Murray Freedman


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Although there are records of individual Jews and Jewish families from mid 1700's onwards, a community as such in Leeds can only be dated to the 1830's. It was in 1840 that a Jewish cemetery was opened (which is still in use), and it is known that about that time religious services were being held in a small loft in a house in Bridge Street. It was a very tiny community however, and the 1841 census reveals that it comprised only nine identifiably Jewish families together with a number of single male lodgers - a total of 56 persons.

Numbers increased only very slowly so that even twenty years later, in 1861, there were still only 200 Jews present in the town. Most of this early community was made up of German born immigrants, mostly woollen merchants, as in nearby Bradford. However, as the latter city gradually overtook Leeds in importance in the industry, many of them subsequently moved there to be closer to the woollen mills.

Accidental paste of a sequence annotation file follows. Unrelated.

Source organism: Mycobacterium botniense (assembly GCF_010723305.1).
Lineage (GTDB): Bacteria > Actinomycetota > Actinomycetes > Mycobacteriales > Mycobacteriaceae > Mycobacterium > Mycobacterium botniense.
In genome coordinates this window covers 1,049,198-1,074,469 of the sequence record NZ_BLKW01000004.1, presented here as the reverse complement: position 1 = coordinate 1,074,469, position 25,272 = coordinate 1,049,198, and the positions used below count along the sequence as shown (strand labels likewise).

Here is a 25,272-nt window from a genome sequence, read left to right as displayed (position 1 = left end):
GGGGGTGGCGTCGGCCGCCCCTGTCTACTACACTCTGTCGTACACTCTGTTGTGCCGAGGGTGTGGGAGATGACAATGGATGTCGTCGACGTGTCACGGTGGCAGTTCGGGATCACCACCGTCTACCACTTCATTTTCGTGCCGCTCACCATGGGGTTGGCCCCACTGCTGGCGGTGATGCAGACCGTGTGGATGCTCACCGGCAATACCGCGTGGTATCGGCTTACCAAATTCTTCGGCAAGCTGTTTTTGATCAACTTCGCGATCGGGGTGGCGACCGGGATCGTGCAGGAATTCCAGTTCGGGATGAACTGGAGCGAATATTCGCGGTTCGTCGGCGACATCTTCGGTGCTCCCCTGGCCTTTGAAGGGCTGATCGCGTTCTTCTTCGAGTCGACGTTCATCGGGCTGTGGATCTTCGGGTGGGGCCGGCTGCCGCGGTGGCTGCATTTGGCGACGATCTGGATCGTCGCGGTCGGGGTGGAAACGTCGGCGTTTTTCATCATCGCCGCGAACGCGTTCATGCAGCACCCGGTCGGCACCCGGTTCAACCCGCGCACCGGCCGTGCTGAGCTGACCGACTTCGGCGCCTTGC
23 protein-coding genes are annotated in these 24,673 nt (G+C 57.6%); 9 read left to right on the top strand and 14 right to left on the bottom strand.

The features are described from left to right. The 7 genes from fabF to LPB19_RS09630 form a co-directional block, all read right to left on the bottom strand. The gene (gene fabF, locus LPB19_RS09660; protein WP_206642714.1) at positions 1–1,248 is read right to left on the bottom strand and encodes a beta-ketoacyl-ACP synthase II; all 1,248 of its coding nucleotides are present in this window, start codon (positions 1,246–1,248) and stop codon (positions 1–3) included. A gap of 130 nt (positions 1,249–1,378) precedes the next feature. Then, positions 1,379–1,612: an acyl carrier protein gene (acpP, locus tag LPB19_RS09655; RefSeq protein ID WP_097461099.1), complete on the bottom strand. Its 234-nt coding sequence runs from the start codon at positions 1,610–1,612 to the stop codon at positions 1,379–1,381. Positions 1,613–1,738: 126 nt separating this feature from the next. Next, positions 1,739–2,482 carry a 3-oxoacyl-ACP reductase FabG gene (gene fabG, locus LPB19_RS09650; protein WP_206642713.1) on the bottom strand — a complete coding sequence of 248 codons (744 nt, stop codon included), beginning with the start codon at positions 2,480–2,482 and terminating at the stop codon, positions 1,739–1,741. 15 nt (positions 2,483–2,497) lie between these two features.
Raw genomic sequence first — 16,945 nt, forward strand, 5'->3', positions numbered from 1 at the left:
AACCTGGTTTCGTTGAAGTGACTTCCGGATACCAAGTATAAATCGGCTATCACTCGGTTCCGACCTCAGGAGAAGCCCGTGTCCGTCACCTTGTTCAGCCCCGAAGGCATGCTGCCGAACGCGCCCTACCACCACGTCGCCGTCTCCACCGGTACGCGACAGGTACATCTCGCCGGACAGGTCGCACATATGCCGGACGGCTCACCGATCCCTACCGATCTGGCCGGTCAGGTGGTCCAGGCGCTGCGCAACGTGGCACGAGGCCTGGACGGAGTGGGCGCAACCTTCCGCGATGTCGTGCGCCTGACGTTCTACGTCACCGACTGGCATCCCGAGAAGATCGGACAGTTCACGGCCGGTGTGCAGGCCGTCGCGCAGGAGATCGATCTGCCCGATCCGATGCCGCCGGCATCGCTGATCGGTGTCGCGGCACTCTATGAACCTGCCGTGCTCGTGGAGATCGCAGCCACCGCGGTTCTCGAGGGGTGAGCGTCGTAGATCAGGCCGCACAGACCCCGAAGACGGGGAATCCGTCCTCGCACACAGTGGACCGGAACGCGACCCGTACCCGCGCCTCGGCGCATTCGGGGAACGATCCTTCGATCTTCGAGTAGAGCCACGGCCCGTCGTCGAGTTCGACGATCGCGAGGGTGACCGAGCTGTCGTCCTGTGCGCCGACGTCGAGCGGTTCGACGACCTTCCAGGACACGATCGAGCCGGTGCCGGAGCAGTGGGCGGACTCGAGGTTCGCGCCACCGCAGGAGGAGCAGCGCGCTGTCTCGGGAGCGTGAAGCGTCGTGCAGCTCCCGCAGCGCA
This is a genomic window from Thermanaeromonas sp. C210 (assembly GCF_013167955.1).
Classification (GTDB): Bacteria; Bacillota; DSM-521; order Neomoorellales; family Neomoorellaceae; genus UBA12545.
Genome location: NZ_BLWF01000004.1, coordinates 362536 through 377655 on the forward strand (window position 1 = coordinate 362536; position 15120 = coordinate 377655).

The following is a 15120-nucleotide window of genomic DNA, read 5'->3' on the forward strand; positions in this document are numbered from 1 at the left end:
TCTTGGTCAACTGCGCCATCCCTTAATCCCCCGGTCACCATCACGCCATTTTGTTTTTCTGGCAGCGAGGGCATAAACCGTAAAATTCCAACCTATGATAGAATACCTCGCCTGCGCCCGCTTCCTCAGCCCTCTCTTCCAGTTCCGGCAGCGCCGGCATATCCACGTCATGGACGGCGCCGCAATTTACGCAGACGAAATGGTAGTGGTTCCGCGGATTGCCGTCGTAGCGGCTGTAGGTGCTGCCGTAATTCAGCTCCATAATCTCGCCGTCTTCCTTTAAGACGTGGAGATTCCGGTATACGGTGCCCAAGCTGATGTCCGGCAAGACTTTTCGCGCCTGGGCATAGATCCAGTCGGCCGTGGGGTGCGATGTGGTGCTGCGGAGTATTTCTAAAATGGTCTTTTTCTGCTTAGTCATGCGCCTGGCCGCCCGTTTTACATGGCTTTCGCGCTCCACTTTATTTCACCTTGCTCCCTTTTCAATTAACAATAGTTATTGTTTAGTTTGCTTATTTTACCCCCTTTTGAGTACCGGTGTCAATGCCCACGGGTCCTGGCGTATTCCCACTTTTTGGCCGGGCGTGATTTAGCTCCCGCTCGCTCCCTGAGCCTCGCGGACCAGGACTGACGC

One of the notable landmarks of the early years of the Leeds Jewish community was the very first Jewish marriage in 1842, between James Cohen Pirani and Abigail Davis, daughter of Gabriel Davis, optician and optical instrument maker of Boar Lane, and 'father' of the Leeds Jewish community. We know quite a lot about this marriage, and the bridegroom worked as manager of the Leeds branch of a Jewish owned chain of tailors and outfitters, Samuel Hyam & Co., a Jewish firm that incidentally anticipated much of Marks and Spencer's sales practice in that it regularly advertised its policy of exchanging unsatisfactory goods.

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